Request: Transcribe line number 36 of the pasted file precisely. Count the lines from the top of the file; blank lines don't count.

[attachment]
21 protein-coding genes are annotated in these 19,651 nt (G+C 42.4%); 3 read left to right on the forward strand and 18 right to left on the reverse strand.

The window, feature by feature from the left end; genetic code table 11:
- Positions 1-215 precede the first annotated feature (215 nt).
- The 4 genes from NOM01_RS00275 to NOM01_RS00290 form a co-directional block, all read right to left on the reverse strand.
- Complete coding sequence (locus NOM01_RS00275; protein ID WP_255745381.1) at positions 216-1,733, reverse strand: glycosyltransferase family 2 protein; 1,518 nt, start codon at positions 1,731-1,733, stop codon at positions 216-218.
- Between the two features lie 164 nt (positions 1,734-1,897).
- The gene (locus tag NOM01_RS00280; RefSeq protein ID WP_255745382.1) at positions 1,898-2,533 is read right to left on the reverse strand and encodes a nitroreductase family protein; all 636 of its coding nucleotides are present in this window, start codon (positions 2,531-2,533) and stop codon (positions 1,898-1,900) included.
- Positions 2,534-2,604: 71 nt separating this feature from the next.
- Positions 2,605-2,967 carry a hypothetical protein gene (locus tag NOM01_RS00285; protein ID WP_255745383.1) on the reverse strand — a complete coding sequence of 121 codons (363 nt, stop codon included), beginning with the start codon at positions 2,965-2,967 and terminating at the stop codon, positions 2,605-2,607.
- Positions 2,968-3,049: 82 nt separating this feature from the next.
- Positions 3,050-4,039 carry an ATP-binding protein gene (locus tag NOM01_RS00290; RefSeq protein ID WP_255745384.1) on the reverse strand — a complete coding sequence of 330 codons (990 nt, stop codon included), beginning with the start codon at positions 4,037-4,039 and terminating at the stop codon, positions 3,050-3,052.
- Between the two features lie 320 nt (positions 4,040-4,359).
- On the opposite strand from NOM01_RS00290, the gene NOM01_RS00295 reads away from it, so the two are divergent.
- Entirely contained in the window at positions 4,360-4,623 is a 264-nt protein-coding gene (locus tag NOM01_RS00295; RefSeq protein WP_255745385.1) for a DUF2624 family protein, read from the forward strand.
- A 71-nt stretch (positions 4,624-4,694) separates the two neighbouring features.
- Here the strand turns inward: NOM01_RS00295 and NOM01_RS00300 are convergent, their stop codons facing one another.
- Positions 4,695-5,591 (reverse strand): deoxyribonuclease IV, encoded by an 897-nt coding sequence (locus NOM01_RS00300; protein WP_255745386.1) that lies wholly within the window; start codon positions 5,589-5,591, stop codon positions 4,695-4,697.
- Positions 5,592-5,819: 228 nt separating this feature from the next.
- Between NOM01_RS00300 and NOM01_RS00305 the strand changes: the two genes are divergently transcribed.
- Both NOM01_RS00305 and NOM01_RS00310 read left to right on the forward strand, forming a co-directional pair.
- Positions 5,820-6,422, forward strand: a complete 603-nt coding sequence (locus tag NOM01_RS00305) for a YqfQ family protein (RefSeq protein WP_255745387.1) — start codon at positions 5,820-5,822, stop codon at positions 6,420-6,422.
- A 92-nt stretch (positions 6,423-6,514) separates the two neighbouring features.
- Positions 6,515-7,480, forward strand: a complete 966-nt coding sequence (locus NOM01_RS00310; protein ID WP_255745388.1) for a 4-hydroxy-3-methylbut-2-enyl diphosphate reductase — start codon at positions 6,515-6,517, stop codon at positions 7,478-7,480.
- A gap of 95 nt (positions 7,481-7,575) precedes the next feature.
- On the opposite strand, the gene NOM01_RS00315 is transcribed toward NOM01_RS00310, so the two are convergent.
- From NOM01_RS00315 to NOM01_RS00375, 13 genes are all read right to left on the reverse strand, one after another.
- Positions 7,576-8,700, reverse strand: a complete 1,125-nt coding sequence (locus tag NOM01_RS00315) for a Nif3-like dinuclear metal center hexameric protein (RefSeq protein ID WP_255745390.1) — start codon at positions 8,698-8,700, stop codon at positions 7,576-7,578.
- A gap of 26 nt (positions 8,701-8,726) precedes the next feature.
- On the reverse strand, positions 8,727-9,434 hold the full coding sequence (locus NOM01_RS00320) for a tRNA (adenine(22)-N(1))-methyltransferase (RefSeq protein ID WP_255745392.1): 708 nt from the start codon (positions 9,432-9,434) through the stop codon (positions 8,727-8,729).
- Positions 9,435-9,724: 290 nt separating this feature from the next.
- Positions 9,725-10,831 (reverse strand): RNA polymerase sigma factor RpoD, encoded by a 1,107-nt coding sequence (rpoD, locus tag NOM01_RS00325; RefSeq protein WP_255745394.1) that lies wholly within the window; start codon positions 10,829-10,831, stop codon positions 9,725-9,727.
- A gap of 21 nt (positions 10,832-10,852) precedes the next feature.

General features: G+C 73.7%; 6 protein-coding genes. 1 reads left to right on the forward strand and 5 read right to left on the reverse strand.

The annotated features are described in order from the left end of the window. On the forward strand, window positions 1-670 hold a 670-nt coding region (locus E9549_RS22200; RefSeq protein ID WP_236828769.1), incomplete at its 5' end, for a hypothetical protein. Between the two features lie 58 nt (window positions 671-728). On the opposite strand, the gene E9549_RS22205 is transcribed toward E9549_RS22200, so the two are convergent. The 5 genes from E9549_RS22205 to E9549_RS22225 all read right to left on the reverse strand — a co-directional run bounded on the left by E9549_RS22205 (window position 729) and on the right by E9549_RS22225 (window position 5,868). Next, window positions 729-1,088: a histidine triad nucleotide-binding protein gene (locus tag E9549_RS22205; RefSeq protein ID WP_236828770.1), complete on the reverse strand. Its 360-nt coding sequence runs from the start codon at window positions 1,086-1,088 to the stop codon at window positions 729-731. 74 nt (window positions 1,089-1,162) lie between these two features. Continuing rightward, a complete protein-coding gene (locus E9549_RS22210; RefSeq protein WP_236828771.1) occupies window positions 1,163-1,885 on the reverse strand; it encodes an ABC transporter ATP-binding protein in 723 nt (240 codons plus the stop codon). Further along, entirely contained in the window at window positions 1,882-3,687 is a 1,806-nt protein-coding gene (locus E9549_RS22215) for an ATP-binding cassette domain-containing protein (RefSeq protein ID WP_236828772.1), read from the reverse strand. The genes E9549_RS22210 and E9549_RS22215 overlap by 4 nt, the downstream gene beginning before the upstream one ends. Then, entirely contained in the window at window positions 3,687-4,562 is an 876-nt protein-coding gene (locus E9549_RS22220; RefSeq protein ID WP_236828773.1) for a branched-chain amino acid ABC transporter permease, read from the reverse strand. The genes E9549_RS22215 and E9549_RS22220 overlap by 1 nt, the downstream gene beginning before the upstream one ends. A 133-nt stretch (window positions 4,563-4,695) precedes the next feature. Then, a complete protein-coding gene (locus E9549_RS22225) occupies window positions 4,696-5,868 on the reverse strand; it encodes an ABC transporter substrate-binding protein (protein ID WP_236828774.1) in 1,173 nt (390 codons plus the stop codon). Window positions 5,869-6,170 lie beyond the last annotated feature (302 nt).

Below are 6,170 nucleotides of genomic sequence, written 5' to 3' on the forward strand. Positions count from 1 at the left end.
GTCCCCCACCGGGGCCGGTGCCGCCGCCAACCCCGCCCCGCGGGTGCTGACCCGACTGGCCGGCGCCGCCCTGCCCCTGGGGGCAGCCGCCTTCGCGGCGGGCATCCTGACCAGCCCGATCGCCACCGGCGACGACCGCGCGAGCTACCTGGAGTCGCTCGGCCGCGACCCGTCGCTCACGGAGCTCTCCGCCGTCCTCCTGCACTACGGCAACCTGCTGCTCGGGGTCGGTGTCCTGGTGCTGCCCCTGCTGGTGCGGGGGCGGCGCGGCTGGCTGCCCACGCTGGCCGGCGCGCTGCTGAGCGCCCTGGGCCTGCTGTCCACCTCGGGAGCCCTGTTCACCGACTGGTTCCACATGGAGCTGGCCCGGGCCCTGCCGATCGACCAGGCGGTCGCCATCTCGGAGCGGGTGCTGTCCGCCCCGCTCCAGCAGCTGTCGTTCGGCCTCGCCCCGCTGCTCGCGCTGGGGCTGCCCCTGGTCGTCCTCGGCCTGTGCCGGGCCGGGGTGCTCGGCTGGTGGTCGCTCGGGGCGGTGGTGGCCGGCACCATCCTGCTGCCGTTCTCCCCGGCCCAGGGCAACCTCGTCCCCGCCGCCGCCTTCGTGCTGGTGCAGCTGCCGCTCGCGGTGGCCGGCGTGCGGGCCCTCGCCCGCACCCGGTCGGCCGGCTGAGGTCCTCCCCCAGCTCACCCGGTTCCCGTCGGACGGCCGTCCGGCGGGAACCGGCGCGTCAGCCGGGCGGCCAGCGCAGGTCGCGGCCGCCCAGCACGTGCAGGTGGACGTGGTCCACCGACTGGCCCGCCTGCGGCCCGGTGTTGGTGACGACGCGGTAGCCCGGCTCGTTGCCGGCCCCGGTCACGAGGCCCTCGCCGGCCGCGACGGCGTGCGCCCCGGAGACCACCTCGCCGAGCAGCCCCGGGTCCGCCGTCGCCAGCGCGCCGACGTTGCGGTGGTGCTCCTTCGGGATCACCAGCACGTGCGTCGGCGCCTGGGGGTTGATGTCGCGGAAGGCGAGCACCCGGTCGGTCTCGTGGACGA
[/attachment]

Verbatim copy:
GTCCCCCACCGGGGCCGGTGCCGCCGCCAACCCCGCCCCGCGGGTGCTGACCCGACTGGCCGGCGCCGCCCTGCCCCTGGGGGCAGCCGCCTTCGCGGCGGGCATCCTGACCAGCCCGATCGCCACCGGCGACGACCGCGCGAGCTACCTGGAGTCGCTCGGCCGCGACCCGTCGCTCACGGAGCTCTCCGCCGTCCTCCTGCACTACGGCAACCTGCTGCTCGGGGTCGGTGTCCTGGTGCTGCCCCTGCTGGTGCGGGGGCGGCGCGGCTGGCTGCCCACGCTGGCCGGCGCGCTGCTGAGCGCCCTGGGCCTGCTGTCCACCTCGGGAGCCCTGTTCACCGACTGGTTCCACATGGAGCTGGCCCGGGCCCTGCCGATCGACCAGGCGGTCGCCATCTCGGAGCGGGTGCTGTCCGCCCCGCTCCAGCAGCTGTCGTTCGGCCTCGCCCCGCTGCTCGCGCTGGGGCTGCCCCTGGTCGTCCTCGGCCTGTGCCGGGCCGGGGTGCTCGGCTGGTGGTCGCTCGGGGCGGTGGTGGCCGGCACCATCCTGCTGCCGTTCTCCCCGGCCCAGGGCAACCTCGTCCCCGCCGCCGCCTTCGTGCTGGTGCAGCTGCCGCTCGCGGTGGCCGGCGTGCGGGCCCTCGCCCGCACCCGGTCGGCCGGCTGAGGTCCTCCCCCAGCTCACCCGGTTCCCGTCGGACGGCCGTCCGGCGGGAACCGGCGCGTCAGCCGGGCGGCCAGCGCAGGTCGCGGCCGCCCAGCACGTGCAGGTGGACGTGGTCCACCGACTGGCCCGCCTGCGGCCCGGTGTTGGTGACGACGCGGTAGCCCGGCTCGTTGCCGGCCCCGGTCACGAGGCCCTCGCCGGCCGCGACGGCGTGCGCCCCGGAGACCACCTCGCCGAGCAGCCCCGGGTCCGCCGTCGCCAGCGCGCCGACGTTGCGGTGGTGCTCCTTCGGGATCACCAGCACGTGCGTCGGCGCCTGGGGGTTGATGTCGCGGAAGGCGAGCACCCGGTCGGTCTCGTGGACGA